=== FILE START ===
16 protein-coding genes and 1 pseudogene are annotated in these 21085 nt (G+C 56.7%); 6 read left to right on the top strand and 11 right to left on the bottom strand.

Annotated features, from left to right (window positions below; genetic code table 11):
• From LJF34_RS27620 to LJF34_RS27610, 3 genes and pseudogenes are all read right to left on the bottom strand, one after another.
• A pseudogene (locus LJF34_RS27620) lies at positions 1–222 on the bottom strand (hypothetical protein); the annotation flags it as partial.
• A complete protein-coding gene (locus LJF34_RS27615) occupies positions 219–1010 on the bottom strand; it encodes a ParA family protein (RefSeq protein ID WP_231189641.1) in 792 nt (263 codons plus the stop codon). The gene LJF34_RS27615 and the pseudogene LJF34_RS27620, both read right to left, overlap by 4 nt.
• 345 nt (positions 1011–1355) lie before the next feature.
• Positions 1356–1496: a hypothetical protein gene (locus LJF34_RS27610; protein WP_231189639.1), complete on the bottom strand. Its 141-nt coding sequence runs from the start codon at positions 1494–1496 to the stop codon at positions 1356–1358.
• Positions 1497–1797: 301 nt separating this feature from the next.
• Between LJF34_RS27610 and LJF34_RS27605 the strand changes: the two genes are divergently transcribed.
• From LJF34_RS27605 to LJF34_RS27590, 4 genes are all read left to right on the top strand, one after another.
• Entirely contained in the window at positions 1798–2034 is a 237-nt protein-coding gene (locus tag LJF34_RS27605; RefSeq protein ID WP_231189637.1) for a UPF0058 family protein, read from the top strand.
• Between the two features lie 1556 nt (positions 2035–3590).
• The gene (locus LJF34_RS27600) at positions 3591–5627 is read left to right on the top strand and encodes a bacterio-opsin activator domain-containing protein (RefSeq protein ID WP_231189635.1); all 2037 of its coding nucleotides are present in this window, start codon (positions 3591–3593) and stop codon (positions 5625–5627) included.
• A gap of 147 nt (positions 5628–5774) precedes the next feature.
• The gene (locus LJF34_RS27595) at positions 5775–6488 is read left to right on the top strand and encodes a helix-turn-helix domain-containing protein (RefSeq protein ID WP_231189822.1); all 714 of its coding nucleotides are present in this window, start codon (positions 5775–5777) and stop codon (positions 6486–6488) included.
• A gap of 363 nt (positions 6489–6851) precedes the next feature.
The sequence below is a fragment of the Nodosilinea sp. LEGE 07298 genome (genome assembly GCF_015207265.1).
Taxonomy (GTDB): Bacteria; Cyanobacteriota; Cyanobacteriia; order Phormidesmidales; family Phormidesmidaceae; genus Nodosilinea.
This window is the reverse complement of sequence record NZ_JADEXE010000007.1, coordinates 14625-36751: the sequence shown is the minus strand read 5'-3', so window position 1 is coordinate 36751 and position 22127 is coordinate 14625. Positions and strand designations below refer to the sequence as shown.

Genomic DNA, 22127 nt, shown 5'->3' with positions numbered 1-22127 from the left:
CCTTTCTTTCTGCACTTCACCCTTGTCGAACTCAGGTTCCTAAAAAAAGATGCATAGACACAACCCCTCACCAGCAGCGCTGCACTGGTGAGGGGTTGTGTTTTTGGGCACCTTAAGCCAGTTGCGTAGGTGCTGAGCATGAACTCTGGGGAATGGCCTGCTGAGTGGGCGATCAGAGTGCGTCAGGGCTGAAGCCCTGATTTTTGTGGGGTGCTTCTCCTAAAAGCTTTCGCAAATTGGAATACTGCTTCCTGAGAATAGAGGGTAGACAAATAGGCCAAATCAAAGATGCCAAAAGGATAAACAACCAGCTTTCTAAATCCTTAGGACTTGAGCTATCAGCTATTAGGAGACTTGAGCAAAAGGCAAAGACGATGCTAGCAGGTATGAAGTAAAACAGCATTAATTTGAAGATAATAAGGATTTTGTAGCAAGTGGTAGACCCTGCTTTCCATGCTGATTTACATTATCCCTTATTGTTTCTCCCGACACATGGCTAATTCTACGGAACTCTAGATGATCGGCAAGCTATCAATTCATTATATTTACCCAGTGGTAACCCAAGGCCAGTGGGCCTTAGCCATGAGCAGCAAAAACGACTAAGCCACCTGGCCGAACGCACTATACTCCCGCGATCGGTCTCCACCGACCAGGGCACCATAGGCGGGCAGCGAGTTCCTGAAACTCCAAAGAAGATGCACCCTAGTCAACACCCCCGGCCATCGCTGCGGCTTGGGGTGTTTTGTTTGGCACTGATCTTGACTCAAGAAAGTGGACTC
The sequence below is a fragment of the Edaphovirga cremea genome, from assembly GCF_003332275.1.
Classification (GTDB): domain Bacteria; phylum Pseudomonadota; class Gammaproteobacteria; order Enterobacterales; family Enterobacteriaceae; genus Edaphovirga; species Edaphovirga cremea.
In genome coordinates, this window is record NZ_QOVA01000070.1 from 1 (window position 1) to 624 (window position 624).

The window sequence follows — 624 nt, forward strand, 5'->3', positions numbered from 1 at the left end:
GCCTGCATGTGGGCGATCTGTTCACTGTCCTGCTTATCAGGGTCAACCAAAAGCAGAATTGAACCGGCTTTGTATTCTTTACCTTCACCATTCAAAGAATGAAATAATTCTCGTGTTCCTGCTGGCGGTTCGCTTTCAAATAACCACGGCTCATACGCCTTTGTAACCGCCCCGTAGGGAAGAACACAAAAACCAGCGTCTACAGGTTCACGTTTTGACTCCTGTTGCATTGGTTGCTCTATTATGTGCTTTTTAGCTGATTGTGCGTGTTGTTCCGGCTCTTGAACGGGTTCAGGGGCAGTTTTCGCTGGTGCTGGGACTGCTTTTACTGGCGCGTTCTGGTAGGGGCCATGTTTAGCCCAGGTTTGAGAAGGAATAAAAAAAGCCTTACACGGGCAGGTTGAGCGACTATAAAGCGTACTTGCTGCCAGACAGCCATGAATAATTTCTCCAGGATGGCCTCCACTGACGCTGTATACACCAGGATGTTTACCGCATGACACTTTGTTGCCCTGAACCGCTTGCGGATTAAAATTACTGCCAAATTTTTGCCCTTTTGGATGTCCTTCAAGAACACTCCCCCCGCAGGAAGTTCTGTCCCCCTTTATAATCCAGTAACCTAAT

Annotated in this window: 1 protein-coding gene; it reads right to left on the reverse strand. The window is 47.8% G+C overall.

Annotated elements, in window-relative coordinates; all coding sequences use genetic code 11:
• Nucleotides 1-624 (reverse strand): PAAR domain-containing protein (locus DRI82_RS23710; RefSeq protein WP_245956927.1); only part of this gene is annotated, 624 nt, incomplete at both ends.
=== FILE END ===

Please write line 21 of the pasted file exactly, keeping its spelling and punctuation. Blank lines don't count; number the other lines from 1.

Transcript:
CCTTTCTTTCTGCACTTCACCCTTGTCGAACTCAGGTTCCTAAAAAAAGATGCATAGACACAACCCCTCACCAGCAGCGCTGCACTGGTGAGGGGTTGTGTTTTTGGGCACCTTAAGCCAGTTGCGTAGGTGCTGAGCATGAACTCTGGGGAATGGCCTGCTGAGTGGGCGATCAGAGTGCGTCAGGGCTGAAGCCCTGATTTTTGTGGGGTGCTTCTCCTAAAAGCTTTCGCAAATTGGAATACTGCTTCCTGAGAATAGAGGGTAGACAAATAGGCCAAATCAAAGATGCCAAAAGGATAAACAACCAGCTTTCTAAATCCTTAGGACTTGAGCTATCAGCTATTAGGAGACTTGAGCAAAAGGCAAAGACGATGCTAGCAGGTATGAAGTAAAACAGCATTAATTTGAAGATAATAAGGATTTTGTAGCAAGTGGTAGACCCTGCTTTCCATGCTGATTTACATTATCCCTTATTGTTTCTCCCGACACATGGCTAATTCTACGGAACTCTAGATGATCGGCAAGCTATCAATTCATTATATTTACCCAGTGGTAACCCAAGGCCAGTGGGCCTTAGCCATGAGCAGCAAAAACGACTAAGCCACCTGGCCGAACGCACTATACTCCCGCGATCGGTCTCCACCGACCAGGGCACCATAGGCGGGCAGCGAGTTCCTGAAACTCCAAAGAAGATGCACCCTAGTCAACACCCCCGGCCATCGCTGCGGCTTGGGGTGTTTTGTTTGGCACTGATCTTGACTCAAGAAAGTGGACTC